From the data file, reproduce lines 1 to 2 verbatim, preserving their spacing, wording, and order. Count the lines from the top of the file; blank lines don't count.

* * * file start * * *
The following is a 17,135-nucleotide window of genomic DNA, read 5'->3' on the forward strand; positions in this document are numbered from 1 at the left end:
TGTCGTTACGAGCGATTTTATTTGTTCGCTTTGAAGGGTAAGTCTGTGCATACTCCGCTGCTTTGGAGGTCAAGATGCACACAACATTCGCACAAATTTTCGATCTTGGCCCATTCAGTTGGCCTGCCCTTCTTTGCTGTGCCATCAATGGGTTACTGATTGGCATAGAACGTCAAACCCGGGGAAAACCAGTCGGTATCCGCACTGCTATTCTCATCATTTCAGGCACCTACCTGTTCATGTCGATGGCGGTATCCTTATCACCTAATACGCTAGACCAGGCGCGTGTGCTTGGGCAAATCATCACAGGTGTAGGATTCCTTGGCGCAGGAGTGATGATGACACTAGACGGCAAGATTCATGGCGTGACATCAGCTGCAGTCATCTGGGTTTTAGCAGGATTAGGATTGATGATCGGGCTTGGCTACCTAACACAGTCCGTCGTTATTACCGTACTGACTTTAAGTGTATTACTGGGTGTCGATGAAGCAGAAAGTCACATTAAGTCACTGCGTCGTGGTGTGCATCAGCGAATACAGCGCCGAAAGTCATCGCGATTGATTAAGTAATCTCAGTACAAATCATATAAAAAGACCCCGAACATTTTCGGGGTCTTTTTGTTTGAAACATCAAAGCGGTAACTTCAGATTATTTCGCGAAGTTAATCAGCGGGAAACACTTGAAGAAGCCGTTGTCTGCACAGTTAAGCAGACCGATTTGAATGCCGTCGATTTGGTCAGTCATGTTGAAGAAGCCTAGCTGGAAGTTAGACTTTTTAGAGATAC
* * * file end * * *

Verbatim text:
The following is a 17,135-nucleotide window of genomic DNA, read 5'->3' on the forward strand; positions in this document are numbered from 1 at the left end:
TGTCGTTACGAGCGATTTTATTTGTTCGCTTTGAAGGGTAAGTCTGTGCATACTCCGCTGCTTTGGAGGTCAAGATGCACACAACATTCGCACAAATTTTCGATCTTGGCCCATTCAGTTGGCCTGCCCTTCTTTGCTGTGCCATCAATGGGTTACTGATTGGCATAGAACGTCAAACCCGGGGAAAACCAGTCGGTATCCGCACTGCTATTCTCATCATTTCAGGCACCTACCTGTTCATGTCGATGGCGGTATCCTTATCACCTAATACGCTAGACCAGGCGCGTGTGCTTGGGCAAATCATCACAGGTGTAGGATTCCTTGGCGCAGGAGTGATGATGACACTAGACGGCAAGATTCATGGCGTGACATCAGCTGCAGTCATCTGGGTTTTAGCAGGATTAGGATTGATGATCGGGCTTGGCTACCTAACACAGTCCGTCGTTATTACCGTACTGACTTTAAGTGTATTACTGGGTGTCGATGAAGCAGAAAGTCACATTAAGTCACTGCGTCGTGGTGTGCATCAGCGAATACAGCGCCGAAAGTCATCGCGATTGATTAAGTAATCTCAGTACAAATCATATAAAAAGACCCCGAACATTTTCGGGGTCTTTTTGTTTGAAACATCAAAGCGGTAACTTCAGATTATTTCGCGAAGTTAATCAGCGGGAAACACTTGAAGAAGCCGTTGTCTGCACAGTTAAGCAGACCGATTTGAATGCCGTCGATTTGGTCAGTCATGTTGAAGAAGCCTAGCTGGAAGTTAGACTTTTTAGAGATAC